FIG. 21. Gel Filtration Chromatography at 23° C.

Elution pattern of gel filtration chromatography at 23° C. of crude acidified, ethanol extract from human umbilical cords. Two grams of acidified, ethanol extract in 150 ml of 1.0 M acetic acid was applied to a 14×100 cm column (Amicon; #86012) containing Bio-Gel® P10 and eluted at a flow rate of 7 ml/min. One liter fractions were collected on a SuperRac® (LKB 2211) equipped with a type C collection rack (LKB). One ml aliquots of each fraction (1 liter/fraction) were transferred to 12×75 mm sterile snap top tubes (Falcon 2058). TGI activity was determined as described in Materials and Methods. Inhibition of A549 human lung carcinoma cells is shown by open triangles and mink lung (CCL64) cells by open circles. Absorbance at 280 nm () was detected by a Uvicord S (LKB 2138) with a full scale absorbance range of 1.0 AUFS and a single channel chart recorder (LKB 2210) with a chart speed of 1 mm/min.

FIG. 22. Gel Filtration Chromatograghy at 4° C.

Elution pattern of gel filtration chromatography at 4° C. of crude acidified, ethanol extract from human umbilical cords. Two grams of acidified, ethanol extract in 150 ml of 1.0 M acetic acid was applied to a 14×100 cm column (Amicon; #86012) containing Bio-Gel® P10 and eluted at a flow rate of 7 ml/min. One liter fractions were collected on a SuperRac® (LKB 2211) equipped with a type C collection rack (LKB). One ml aliquots of each fraction (1 liter/fraction) were transferred to 12×75 mm sterile snap top tubes (Falcon 1058). Tumor growth inhibitory activity was determined as described in Materials and Methods. Inhibition of A549 human lung carcinoma cells is shown by open triangles and mink lung (CCL64) cells by open circles. Absorbance of 280 nm () was detected by a Uvicord S® (LKB 2138) with a full scale absorbance range of 1.0 AUFS and a single channel chart recorder (LKB 2210) with a chart speed of 1 mm/min.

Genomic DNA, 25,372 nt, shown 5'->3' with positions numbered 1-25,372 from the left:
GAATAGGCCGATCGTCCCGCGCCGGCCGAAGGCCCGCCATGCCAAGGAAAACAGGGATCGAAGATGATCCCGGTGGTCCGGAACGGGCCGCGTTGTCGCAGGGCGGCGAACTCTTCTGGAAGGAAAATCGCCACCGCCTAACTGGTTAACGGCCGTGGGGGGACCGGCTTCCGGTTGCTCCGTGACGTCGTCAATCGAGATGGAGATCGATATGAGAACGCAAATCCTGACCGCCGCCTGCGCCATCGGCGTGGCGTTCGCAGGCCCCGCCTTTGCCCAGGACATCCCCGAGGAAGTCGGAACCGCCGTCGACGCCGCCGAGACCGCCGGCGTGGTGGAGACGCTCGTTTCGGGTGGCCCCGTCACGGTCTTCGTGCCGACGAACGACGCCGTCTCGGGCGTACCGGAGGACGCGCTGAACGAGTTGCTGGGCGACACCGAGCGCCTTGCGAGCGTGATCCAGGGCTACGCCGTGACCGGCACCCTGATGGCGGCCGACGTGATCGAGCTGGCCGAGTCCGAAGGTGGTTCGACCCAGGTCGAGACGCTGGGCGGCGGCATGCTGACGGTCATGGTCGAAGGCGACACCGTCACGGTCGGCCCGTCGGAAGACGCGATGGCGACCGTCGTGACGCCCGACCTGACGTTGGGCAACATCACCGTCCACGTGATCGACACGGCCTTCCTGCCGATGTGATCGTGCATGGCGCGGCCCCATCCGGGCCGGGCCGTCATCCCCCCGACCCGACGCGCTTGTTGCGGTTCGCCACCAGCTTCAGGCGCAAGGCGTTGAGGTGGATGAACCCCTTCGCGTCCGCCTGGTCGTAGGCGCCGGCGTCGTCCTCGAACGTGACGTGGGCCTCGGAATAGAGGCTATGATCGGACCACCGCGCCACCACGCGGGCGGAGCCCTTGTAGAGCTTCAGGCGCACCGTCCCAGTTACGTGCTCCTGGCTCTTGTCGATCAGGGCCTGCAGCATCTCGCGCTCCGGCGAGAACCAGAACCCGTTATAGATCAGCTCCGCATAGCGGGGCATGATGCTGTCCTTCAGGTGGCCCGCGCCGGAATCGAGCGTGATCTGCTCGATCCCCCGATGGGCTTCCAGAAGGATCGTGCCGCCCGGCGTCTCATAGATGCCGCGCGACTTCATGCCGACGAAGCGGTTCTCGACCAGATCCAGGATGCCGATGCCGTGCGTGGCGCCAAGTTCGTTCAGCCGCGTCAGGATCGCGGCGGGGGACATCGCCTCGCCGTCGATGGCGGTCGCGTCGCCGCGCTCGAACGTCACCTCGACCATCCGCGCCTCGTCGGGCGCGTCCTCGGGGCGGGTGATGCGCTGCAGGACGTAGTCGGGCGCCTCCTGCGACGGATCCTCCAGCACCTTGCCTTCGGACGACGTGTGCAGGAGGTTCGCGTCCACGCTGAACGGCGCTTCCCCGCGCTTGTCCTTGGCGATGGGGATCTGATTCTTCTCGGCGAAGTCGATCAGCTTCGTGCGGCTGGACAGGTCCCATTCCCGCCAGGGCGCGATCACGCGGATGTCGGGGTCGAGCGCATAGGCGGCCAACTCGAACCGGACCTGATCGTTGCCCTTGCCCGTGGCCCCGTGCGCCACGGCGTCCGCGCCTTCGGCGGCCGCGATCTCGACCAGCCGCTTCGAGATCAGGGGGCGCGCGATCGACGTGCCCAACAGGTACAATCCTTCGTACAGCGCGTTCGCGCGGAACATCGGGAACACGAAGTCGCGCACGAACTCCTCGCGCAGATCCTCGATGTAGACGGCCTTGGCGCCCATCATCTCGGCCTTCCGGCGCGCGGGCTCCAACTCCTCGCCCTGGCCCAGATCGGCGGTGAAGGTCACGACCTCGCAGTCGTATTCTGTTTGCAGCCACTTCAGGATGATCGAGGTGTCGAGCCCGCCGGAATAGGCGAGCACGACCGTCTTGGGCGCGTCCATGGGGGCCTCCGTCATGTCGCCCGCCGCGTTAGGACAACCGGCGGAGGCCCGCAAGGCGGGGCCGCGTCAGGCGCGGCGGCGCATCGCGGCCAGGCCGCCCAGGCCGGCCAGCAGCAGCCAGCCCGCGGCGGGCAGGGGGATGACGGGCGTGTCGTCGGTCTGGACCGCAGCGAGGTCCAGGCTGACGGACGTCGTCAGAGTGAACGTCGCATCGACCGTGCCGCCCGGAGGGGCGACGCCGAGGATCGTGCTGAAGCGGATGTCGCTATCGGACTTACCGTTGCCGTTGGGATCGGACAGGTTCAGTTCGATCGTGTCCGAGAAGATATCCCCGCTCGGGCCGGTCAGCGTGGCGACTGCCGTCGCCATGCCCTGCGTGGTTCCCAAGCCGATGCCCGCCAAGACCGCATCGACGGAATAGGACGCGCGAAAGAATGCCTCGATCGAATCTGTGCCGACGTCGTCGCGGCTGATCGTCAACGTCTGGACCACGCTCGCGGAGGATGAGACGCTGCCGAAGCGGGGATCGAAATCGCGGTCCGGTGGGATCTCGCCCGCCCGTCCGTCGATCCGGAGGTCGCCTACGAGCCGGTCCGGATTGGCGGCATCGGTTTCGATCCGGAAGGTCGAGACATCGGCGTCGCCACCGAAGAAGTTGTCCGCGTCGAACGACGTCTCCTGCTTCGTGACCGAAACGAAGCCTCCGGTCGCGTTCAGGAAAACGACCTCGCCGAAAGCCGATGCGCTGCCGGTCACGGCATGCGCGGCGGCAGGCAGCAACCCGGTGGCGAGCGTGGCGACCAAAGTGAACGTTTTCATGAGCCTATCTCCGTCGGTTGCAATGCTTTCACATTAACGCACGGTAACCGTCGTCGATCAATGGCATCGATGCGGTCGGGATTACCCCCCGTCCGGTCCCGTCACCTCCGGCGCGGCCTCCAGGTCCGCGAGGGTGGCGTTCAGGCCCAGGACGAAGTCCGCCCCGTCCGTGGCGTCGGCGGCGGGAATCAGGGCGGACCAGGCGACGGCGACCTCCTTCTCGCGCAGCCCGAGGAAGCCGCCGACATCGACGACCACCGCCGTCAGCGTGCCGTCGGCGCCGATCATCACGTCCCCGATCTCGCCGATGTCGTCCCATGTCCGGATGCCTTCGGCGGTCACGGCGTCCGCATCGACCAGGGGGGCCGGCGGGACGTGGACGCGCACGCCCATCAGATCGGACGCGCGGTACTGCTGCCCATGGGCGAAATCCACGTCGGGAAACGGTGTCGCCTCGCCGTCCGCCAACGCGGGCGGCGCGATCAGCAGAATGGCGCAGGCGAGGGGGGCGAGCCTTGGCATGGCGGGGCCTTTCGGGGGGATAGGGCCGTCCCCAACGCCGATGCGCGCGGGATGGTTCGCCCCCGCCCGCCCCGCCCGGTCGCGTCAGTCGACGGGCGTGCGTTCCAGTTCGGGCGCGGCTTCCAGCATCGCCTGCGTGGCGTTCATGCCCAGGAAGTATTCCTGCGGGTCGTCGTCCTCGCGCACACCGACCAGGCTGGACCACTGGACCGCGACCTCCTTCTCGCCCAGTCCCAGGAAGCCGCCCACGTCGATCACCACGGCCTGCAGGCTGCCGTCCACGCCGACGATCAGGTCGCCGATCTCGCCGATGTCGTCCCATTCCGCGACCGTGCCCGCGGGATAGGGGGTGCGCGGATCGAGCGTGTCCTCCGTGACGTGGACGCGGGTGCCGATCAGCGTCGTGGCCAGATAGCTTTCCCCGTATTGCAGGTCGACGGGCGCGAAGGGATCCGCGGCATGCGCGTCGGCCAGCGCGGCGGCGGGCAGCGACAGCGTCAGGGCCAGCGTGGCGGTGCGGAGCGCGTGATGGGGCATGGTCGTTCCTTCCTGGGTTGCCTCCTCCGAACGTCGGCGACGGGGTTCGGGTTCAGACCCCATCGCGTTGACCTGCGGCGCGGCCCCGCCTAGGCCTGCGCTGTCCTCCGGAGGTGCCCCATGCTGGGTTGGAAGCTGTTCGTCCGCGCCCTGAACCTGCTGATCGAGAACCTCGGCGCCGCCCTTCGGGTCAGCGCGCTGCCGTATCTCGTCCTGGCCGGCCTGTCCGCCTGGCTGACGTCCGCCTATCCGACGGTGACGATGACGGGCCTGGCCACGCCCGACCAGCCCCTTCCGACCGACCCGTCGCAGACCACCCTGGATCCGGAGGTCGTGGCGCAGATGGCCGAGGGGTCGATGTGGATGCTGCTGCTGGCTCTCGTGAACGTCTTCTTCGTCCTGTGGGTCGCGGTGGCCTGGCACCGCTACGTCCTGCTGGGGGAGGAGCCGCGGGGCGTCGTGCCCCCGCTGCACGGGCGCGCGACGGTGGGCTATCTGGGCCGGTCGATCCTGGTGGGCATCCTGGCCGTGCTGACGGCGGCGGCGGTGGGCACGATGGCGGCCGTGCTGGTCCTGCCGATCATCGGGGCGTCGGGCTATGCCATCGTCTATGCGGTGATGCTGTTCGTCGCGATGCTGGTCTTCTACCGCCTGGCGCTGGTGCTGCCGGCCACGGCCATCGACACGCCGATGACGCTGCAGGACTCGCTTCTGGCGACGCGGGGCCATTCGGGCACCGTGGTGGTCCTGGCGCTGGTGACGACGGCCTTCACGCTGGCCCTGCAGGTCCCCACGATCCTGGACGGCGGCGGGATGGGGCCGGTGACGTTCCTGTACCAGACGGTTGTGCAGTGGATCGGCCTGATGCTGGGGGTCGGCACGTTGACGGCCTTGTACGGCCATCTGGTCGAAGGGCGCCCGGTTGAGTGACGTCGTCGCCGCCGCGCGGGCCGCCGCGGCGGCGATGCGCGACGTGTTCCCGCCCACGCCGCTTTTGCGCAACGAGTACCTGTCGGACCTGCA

FIG. 23. Cell Growth Inhibition and Normal Human Cell Stimulation by Fractions From Gel Filtration Chromatography at 4° C.

Elution pattern of gel filtration chromatography at 4° C. of crude acidified, ethanol extract in 150 ml of 1.0 M acetic acid was applied to (14×100 cm column (Amicon; #86012) containing Bio-Gel® P10 and eluted at a flow rate of 7 ml/min. One liter fractions were collected on a SuperRac® (LKB 2211) equipped with a type C collection rack (LKB). One ml aliquots of each fraction (1 liter/fraction) were transferred to 12×75 mm sterile snap top tubes (Falcon 2058). Tumor growth inhibitory activity was determined as described in Materials and Methods. Inhibition of A549 human lung carcinoma cells is shown by open triangles and mink lung (CCL64) cells by open circles. Stimulation of normal human fibroblasts is shown by open squares. Absorbance of 280 nm () was detected by Uvicord S® (LKB 2138) with a full scale absorbance range of 1.0 AUFS and a single channel chart recorder (LKB 2210) with a chart speed of 1 mm/min.

FIG. 24 Reverse Phase High Performance Liquid Chromatography (HPLC) of an Active Fraction From Gel Filtration Chromatography